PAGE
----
DIY Shed Organization – How to Organize a Shed

DIY Shed Organization – How to Organize a Shed


If your shed is a catch-all for anything that doesn’t seem to have a place, follow these shed organization tips and you will always find what ever you need to fix, repair, paint and store without the mess.

If you shed is a working shed then you need order. Planning your shed organization doesn’t have to be expensive, as long as you think outside the box and get a little creative, using every piece of shed real estate and every type of storage container.

1. Clear Everything Out

Shop on The Container Store

This probably the hardest task in any shed organizing. Its a big job in itself and there’s no way around it, but it is necessary.

This is like a journey, where you will rediscover things in your life that have outlived their usefulness, things you or your family no longer want or need, are worn or broken.

Throw them out, give them away or donate them. Collect items that are still in good condition and have a yard sale. You can make a few bucks, as you get rid of unwanted items. Deal with mold, vermin, wasp or other issues.

This helps you sort out what you do and don’t want in your shed and makes room to organize whatever is left. 

Once this is done create a new system to put these items in places that are easier to see, reach and organize. Whether your shed remains a working shed or becomes a She Shed, cleaning up is a necessary step. 

2. Identify Hazardous Items

hazardous waste

Your shed is a time bomb full of things that can be a serious fire or safety hazard. All the store paints, gas cans, and other flammable liquids live together in your shed.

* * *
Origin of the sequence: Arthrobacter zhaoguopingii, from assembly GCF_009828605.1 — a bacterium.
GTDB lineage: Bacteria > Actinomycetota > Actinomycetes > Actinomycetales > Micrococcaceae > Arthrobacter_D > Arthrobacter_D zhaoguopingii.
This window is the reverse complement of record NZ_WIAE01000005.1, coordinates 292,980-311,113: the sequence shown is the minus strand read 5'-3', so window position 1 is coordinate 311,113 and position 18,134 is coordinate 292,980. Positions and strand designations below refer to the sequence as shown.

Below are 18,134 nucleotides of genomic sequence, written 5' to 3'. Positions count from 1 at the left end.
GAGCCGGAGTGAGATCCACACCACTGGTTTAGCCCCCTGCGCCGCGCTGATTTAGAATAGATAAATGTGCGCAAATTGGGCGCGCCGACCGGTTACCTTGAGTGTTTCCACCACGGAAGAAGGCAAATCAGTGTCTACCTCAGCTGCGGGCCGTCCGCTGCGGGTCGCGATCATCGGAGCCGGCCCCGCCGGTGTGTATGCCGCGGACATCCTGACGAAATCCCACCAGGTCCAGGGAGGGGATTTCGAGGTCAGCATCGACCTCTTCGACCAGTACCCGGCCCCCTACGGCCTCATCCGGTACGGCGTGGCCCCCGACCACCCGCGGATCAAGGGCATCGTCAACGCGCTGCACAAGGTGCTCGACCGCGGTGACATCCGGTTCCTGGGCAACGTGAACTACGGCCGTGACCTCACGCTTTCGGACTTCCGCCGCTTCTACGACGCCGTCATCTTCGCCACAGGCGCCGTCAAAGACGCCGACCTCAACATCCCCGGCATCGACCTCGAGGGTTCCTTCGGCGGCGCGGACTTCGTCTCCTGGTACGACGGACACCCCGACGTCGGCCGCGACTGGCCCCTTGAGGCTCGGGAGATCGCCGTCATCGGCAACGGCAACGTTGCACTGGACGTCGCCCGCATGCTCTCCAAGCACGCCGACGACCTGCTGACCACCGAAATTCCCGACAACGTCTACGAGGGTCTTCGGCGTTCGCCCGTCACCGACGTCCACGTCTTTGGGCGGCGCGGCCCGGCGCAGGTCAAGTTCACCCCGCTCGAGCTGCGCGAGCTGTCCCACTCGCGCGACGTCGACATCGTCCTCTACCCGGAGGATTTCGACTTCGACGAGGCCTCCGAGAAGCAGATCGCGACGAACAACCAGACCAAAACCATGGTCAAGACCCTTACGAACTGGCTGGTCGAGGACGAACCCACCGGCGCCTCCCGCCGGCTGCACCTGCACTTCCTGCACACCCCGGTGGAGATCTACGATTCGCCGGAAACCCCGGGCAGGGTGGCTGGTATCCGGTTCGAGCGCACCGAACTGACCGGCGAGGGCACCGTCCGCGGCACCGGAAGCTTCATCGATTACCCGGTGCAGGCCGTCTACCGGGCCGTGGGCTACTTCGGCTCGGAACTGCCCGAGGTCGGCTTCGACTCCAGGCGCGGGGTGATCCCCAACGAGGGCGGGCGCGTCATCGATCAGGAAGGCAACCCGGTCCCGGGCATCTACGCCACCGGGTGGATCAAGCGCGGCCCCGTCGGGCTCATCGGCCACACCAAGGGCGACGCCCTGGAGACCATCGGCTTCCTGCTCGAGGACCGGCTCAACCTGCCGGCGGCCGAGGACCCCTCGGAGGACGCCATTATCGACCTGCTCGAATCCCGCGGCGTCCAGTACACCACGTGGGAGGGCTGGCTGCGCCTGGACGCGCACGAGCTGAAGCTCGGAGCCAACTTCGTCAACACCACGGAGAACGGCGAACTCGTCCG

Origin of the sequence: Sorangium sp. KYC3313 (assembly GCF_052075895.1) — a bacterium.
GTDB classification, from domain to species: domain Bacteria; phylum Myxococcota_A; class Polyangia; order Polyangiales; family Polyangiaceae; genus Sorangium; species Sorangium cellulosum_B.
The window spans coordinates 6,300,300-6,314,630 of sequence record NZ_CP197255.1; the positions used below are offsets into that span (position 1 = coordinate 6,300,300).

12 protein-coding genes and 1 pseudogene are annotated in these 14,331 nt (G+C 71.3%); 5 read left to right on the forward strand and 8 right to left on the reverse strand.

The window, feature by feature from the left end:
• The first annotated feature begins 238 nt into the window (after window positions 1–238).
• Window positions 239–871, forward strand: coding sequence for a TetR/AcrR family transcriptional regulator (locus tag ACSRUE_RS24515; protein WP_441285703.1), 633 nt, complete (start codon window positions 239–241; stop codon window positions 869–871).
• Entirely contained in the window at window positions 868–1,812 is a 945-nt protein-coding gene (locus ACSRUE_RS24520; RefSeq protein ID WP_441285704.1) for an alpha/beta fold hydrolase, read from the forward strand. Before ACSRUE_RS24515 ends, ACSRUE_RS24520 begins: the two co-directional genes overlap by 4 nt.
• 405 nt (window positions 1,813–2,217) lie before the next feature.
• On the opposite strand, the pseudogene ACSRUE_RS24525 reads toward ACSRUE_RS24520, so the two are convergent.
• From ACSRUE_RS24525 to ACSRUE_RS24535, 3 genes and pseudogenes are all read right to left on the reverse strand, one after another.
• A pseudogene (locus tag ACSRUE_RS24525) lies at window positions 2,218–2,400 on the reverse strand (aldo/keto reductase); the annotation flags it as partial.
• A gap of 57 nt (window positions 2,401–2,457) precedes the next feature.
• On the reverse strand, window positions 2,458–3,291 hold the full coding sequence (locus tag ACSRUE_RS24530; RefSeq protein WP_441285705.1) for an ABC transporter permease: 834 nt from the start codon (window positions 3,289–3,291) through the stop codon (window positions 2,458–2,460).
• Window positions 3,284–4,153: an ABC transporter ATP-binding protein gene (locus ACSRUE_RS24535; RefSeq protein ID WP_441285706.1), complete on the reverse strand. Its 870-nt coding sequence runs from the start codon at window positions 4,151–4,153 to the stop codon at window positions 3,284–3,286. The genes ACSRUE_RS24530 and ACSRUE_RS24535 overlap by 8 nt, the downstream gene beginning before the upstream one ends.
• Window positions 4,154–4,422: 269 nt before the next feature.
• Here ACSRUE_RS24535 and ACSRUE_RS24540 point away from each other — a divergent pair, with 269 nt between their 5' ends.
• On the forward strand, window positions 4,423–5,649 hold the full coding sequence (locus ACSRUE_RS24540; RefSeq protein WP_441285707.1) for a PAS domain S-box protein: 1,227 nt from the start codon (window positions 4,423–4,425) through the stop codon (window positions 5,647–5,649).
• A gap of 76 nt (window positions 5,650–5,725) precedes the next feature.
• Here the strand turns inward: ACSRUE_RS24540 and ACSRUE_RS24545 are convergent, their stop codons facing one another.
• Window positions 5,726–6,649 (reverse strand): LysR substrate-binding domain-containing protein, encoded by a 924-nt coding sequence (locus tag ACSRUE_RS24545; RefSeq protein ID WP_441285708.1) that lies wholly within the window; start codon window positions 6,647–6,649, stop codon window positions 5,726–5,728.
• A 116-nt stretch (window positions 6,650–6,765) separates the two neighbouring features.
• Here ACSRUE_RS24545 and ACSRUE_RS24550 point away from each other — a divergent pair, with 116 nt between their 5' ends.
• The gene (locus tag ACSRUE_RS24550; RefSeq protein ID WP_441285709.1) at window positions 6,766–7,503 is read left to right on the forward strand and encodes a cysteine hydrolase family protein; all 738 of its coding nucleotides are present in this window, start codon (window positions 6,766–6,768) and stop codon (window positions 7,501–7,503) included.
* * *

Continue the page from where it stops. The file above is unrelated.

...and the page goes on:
A lightning strike, an electrical short, or a haphazardly thrown cigarette butt could lead to a fire. This is the time to dispose of these as soon as possible.

Ever stored pet food in your shed? Its great to keep pet food out of the way, but its a tempting treat for wild animals, rodents or strays.

Once they have food a perfect food source, there’s no telling how long they will live there or what damage they can cause.

If you don’t enter your shed very often, you might be surprised next time with new neighbors who don’t want to leave. 

3. Time for Shed Organization

Your next step is to start putting things back, but this time you need a plan to help you use the all the wall and floor space in a way so you can see and reach items when you need them.

One idea is to arrange things according to the seasons. Keep winter supplies like snow shovels, sleds, and skis on one side.

Summer supplies like the lawnmower, hedge clippers, and bicycles can be kept together. This makes it easier to find what you need without confusion.

In the past, if you have moved one item after another to find and get to what you need, you know what I mean. This save times and makes going into the shed a simpler job.

Remove what ever you can off the floor and into places that you can easily find and access. Things like electrical cords that get tangled and worn are easily moved out of the way.